Military brass is subjected to forces you and I will not present it with. Loose chambers, very hot chambers, belt fed MG's, dirty field conditions etc. The extra thickness gives an extra margin of safety when firing and allows for stronger cases that will extract properly when fired under adverse conditions.

Please weigh some cases or take my word for it. If someone is telling you .223 and 5.56 are the same thickness, they are dangerously misinformed. You will find wildly differing weights between Rem, Fed, Win, S&B, Fiocchi, LC, TW, IMI, TZZ.
 

TSU45

Active Member
Jun 6, 2008
410
16
San Marcos, Tx
I will try really hard to not get testy with this one, Thanks for not getting "testy" just because someone doesn't completely agree 100% with you. I appreciate the civility. I know I do not have 1000 posts here (yet). I have been loading for 30+ years and have studied internal and external ballistics about as much as anyone this side of Dr. Martin Fackler. I am a Colt trained and authorized armorer. Much of my information comes from Colt/Specialized Armament Warehouse (Ken Elmore). I am a TCLEOSE/NRA certified firearms instructor and have attended armorers courses from Smith And Wesson (2x) and Sig. Okay.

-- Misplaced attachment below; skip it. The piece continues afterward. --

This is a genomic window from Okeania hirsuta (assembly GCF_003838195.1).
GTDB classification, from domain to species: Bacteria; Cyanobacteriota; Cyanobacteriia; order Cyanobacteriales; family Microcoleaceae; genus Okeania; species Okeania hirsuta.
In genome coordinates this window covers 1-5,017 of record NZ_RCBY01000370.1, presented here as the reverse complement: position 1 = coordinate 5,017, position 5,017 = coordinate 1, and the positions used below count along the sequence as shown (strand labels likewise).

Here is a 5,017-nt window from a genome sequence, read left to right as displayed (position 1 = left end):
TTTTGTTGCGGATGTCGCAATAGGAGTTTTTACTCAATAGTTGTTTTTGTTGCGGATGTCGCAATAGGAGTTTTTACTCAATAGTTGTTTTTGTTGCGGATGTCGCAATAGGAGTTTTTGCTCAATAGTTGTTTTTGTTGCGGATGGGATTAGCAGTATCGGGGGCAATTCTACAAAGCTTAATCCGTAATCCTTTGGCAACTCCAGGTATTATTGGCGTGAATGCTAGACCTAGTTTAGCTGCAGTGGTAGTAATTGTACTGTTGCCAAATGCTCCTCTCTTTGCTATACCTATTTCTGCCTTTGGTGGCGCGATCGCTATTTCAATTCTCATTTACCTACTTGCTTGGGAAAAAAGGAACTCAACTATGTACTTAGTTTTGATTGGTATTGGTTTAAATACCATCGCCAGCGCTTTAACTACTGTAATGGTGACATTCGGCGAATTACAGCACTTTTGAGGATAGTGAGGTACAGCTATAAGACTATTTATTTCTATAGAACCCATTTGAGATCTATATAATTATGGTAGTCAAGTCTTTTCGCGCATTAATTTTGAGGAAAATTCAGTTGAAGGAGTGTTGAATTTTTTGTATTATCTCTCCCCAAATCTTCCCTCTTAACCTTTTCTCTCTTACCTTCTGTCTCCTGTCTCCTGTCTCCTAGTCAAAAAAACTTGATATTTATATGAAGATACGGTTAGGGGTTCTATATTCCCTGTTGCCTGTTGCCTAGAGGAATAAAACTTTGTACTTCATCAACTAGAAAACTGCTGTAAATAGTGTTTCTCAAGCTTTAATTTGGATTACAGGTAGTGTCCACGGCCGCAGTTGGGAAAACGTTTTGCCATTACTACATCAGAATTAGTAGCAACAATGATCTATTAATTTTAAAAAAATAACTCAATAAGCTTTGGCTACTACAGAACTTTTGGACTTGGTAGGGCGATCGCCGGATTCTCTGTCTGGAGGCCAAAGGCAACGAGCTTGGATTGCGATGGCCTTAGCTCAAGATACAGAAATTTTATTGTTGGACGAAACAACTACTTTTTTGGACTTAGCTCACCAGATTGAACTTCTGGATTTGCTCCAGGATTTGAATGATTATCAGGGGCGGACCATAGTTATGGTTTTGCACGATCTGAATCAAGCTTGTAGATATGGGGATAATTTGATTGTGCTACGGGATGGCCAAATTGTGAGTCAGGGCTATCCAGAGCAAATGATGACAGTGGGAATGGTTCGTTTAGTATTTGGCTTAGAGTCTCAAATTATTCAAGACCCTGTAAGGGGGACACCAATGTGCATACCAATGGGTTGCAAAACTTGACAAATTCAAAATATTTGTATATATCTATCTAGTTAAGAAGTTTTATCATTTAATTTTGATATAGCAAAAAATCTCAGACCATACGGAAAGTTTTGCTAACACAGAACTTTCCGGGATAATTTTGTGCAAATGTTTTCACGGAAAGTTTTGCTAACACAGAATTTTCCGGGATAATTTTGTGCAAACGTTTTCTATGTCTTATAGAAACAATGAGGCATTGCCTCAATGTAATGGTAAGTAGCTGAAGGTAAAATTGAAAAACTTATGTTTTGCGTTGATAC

I suppose I could crank up the band saw and cut up several pieces of 5.56 and .223 brass to demonstrate but there are easier ways to prove this. This really should be done with various makers virgin brass, it would answer a lot of questions. The first method is to take two externally identical pieces of brass. Decapped and trimmed to the same length. Weigh each. You will find the 5.56 case weighs more. This can only be because of the thickness of the brass. The other way is to measure volume in CC's of water. The 5.56 case will have less internal volume, once again because of the thicker brass. Or more material in the primer pocket. The 5.56 brass that "may" or "could" be thicker, yes.